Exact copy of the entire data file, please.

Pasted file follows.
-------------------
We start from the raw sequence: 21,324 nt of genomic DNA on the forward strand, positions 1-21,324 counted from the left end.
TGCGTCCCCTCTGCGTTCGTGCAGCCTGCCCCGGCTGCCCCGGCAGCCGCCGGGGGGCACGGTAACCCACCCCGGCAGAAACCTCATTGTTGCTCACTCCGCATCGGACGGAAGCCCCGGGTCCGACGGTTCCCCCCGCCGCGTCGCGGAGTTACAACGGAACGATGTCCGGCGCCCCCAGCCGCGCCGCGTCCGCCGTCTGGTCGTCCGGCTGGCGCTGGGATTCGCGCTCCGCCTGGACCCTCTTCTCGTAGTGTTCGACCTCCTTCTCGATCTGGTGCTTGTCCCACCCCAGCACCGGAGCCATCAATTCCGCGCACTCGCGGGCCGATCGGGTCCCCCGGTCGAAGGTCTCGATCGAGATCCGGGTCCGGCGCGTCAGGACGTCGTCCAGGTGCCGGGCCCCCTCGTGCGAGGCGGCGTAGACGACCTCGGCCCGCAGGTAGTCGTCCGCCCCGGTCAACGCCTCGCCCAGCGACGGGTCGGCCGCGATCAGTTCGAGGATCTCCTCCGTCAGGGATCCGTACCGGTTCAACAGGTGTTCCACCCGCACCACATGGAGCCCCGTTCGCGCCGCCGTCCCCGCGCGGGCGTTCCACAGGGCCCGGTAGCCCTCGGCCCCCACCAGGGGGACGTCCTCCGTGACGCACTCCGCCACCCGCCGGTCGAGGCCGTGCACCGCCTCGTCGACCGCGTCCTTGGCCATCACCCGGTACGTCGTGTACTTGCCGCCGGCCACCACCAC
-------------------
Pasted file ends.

We start from the raw sequence: 21,324 nt of genomic DNA on the forward strand, positions 1-21,324 counted from the left end.
TGCGTCCCCTCTGCGTTCGTGCAGCCTGCCCCGGCTGCCCCGGCAGCCGCCGGGGGGCACGGTAACCCACCCCGGCAGAAACCTCATTGTTGCTCACTCCGCATCGGACGGAAGCCCCGGGTCCGACGGTTCCCCCCGCCGCGTCGCGGAGTTACAACGGAACGATGTCCGGCGCCCCCAGCCGCGCCGCGTCCGCCGTCTGGTCGTCCGGCTGGCGCTGGGATTCGCGCTCCGCCTGGACCCTCTTCTCGTAGTGTTCGACCTCCTTCTCGATCTGGTGCTTGTCCCACCCCAGCACCGGAGCCATCAATTCCGCGCACTCGCGGGCCGATCGGGTCCCCCGGTCGAAGGTCTCGATCGAGATCCGGGTCCGGCGCGTCAGGACGTCGTCCAGGTGCCGGGCCCCCTCGTGCGAGGCGGCGTAGACGACCTCGGCCCGCAGGTAGTCGTCCGCCCCGGTCAACGCCTCGCCCAGCGACGGGTCGGCCGCGATCAGTTCGAGGATCTCCTCCGTCAGGGATCCGTACCGGTTCAACAGGTGTTCCACCCGCACCACATGGAGCCCCGTTCGCGCCGCCGTCCCCGCGCGGGCGTTCCACAGGGCCCGGTAGCCCTCGGCCCCCACCAGGGGGACGTCCTCCGTGACGCACTCCGCCACCCGCCGGTCGAGGCCGTGCACCGCCTCGTCGACCGCGTCCTTGGCCATCACCCGGTACGTCGTGTACTTGCCGCCGGCCACCACCAC